Another important feature that sets her novels apart is the workplace setting, which gives it a feminist tinge, much to my relief.

The way she has linked the plot of the sequal to the preceding novel was amazing too.
Coming over to the book, it is the story of Kelleigh who is here on an assignment, and the vineyards are a beautiful setting. She has personal issues of her own, what with being broke and having been deceived by her ex-boyfriend. Her job is the one thing keeping her sane, and she is good at it.
Her paths cross with those of Troy, our male lead, whose personality is introduced and unflowered page by page.

A business deal is in the pipeline, and it could make or break Kelleigh's career. But, what it can also do is destroy the vineyards that Troy, along with his partner, has brought up with an astute knowledge and business acumen. The stakes, as is evident, are high.

Through the plot twists, the book is a thorough entertainer, giving the reader just what s/he expects from it.

Links to the book:



Source of the review copy: The Choosy Bookworm Team


To get your book reviewed, read my review policy here. And then contact me here.


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Saturday, 16 July 2016

Quirks Of Writing A Period Drama: Guest Post by Author Lynn Steward

Of the enormous number of genres we have, historical fiction presents itself to be one of the most amazing to read, for period dramas transport us to another era altogether.
They also happen to the trickiest to write, and Lynn Steward, author of What Might Have Been tells us about the quirks of writing a period drama, including what research goes into writing it



Here's what she has to say,
"Tons of research! I easily spent a year and a half researching – a minimum of three hours a day, and more than thirty hours many weekends.  I studied historic events, iconic women, not only as individuals, but how they related to each other, and interiors of famous locations, such as B. Altman, CafĂ© des Artistes, Kenneth Salon, etc.  I drew inspiration from archived newspaper articles in The New York Times and The New Yorker.  Most important, I painstakingly organized  the notes and articles by dates, preparing spread sheets of timelines. Quickly reaching for the right file is crucial when an idea is sparked at the keyboard."


Well, this certainly gives us an idea of what it is like to pen down a literary fiction.

Here's more about the book and author:

ABOUT THE BOOK
 
As a fashion buyer at one of New York’s most glamorous department stores, Dana McGarry is a tastemaker, her keen instinct for fashion trends and innovative ideas coupled with a razor sharp business sense. But like the elegant and conservative store that employs her, Dana is caught between two eras—between being liked and standing her ground, between playing by the rules and being a maverick. Dana is sensitive and beautiful, but what you see is not what you get. Behind the cool and attractive facade, Dana is both driven by her need to control yet impeded by her expectation of perfectionism. As she competes to replace women at the top of their game, she is challenged by jealous colleagues. And when a wealthy love interest wants to open doors and support her ambition, she embraces Coco Chanel’s mantra of “never wanting to weigh more heavily on a man than a bird.” As the women’s movement paves the way, Dana finds a path to the career she wants at the expense of happiness that was not meant to be.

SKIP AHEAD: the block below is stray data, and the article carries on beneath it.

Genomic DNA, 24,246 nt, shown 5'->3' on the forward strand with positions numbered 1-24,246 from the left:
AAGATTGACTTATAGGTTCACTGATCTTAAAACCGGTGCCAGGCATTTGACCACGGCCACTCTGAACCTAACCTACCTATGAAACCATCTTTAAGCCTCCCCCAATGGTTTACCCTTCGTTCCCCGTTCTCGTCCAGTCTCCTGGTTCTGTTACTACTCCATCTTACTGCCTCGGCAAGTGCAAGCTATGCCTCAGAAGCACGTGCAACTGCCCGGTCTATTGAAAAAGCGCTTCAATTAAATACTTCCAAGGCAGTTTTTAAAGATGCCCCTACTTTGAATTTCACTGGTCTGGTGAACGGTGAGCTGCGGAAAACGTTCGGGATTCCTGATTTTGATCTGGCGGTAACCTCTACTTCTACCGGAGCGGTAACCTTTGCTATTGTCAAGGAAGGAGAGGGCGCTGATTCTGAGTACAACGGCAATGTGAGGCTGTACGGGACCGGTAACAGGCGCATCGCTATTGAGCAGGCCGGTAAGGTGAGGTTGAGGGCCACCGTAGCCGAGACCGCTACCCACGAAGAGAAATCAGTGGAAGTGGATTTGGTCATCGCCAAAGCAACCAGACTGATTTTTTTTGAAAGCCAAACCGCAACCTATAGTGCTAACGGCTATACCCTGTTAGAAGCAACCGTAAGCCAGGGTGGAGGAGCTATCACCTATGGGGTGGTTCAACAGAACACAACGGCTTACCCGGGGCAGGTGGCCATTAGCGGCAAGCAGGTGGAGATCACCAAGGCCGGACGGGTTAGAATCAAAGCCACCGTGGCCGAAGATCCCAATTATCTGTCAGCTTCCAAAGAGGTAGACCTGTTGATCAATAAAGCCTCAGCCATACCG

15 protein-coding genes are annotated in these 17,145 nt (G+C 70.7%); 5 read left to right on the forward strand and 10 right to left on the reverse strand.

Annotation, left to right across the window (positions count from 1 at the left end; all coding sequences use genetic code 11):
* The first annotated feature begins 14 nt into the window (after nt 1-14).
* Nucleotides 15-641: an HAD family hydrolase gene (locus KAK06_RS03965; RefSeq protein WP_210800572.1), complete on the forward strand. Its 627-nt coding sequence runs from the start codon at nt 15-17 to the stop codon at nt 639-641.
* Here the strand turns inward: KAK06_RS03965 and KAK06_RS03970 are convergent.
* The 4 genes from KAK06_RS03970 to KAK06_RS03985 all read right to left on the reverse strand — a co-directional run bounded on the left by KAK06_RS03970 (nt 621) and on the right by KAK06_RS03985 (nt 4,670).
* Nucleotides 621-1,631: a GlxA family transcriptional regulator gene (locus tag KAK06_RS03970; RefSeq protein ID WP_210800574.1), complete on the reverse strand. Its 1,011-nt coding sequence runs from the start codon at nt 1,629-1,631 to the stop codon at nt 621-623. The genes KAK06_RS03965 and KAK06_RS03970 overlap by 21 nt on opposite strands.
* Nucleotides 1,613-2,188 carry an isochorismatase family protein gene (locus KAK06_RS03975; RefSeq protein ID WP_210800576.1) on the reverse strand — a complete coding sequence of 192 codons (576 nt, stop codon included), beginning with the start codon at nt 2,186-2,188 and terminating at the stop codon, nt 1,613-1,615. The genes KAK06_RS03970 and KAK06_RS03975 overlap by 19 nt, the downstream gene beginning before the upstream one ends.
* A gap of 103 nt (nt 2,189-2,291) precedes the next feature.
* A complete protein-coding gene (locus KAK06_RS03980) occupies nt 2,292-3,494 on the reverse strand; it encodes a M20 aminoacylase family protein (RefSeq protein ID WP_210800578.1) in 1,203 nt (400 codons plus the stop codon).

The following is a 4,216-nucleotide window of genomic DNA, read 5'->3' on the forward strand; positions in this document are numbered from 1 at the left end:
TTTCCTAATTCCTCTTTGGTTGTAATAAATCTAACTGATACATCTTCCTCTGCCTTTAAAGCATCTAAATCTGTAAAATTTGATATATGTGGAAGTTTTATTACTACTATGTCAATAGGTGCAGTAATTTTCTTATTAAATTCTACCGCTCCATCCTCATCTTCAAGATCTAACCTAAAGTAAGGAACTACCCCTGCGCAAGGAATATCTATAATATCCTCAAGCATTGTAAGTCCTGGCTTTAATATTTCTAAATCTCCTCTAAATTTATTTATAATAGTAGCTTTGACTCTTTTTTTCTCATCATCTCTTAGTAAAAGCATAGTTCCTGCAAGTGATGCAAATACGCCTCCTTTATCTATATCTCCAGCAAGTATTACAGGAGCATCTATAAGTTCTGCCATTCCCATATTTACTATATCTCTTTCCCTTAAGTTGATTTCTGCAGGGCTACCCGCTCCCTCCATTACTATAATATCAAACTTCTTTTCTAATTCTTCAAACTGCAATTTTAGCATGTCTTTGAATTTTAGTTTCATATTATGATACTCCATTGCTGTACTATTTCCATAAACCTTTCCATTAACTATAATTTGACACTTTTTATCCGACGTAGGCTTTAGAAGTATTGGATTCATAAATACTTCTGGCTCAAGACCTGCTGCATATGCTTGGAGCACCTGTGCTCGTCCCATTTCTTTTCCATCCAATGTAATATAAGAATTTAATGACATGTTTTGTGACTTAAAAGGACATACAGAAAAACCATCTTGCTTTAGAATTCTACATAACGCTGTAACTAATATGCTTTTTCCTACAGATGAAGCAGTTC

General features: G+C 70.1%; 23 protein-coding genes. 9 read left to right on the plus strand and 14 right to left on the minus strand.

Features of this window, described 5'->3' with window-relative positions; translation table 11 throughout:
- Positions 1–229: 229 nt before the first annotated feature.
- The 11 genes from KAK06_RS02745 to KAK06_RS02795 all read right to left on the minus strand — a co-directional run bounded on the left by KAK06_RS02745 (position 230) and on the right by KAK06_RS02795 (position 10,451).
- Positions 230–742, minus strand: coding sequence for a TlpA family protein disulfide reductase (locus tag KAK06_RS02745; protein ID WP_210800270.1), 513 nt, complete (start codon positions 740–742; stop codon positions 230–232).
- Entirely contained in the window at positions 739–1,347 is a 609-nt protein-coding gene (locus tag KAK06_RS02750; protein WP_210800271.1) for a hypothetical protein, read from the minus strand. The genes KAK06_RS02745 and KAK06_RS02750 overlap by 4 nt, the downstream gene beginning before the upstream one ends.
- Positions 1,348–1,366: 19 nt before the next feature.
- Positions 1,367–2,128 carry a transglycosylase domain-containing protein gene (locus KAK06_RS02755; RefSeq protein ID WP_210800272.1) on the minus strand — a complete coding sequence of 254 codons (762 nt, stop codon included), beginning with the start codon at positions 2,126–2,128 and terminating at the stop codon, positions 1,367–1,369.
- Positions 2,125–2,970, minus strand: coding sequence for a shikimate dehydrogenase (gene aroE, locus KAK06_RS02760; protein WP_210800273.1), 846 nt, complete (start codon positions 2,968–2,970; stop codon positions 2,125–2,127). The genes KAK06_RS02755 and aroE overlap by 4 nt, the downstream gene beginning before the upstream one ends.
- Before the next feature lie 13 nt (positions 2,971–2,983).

Steward captures the nuances of 70s life in New York City and provides the perfect backdrop for an independent woman determined to make her mark. What Might Have Been is a story that transcends any period.

TitleWhat Might Have Been
Genre:  Literary fiction/women’s fiction
Author: Lynn Steward
Website: www.LynnSteward.com 

ABOUT THE AUTHOR

Lynn Steward, a veteran of the New York fashion industry and a buyer on the team that started the women’s department at Brooks Brothers, created the Dana McGarry series, set at a transformational time in the 1970s world of fashion and in the lives of multigenerational women. What Might Have Been is the second volume in the series. A Very Good Life, Steward’s debut novel, was published in March 2014.

Twitter: @LynnStewardNY
This Guest Post is a part of the Book Tour hosted by DDS at b00kr3vi3ws


To get your book reviewed, read my review policy here. And then contact me here.
Follow for regular reviews, author interviews and bookish love:
Facebook Website Twitter Instagram LinkedIn Email 24-snapchat-2-128

Friday, 15 July 2016

International Author's Day Blog Hop: For Me, Books Are Forever


This event is hosted by the wonderful DDS, who has herself been an inspiring blogger, and she blogs at B00kR3vi3ws

This year, I talk about how like homing pigeons, books and I always return to each other <3 b="">

My reading journey, this past year was the most unusual one. in my final year of graduation, leading a student publication, working as a journalist for another, and holding a position in the college department, while filing applications for further studies wasn't an ideal circumstance for me to take out time for sleeping, let alone reading tastefully. I was trying to use commute time initially to make up for the lost reading time, but within a few days, the commute time became work time too, as i made frantic calls to sponsors and brands and team members. 

Sleeping for a paltry four hours didn't help the cause, and to my anguish, when I tried to get back to regular reading, I found it really hard to concentrate. 
I was so used to the instant gratification and instant assessment of social media because of the publication I worked at, it became hard to draw pleasure out of reading which took its time, which necessitated one to draw the nectar slowly and savour it. 

So, I decided not to give up, and make a comeback. I started by reading novels that I could  read and finish off easily. Then, i hopped onto denser novels, and here I am within a month, talking about classics and whatnot. 

Bottom Line: All books serve a purpose, and words can save a life, time and again.

On this occasion, I am giving away a copy of An Audience With Lama and these pretty bookmarks by Book Lovers Society.
Enter to win in the rafflecopter below, or alternatively, go check on my instagram account for more entries!



a Rafflecopter giveaway


To get your book reviewed, read my review policy here. And then contact me here.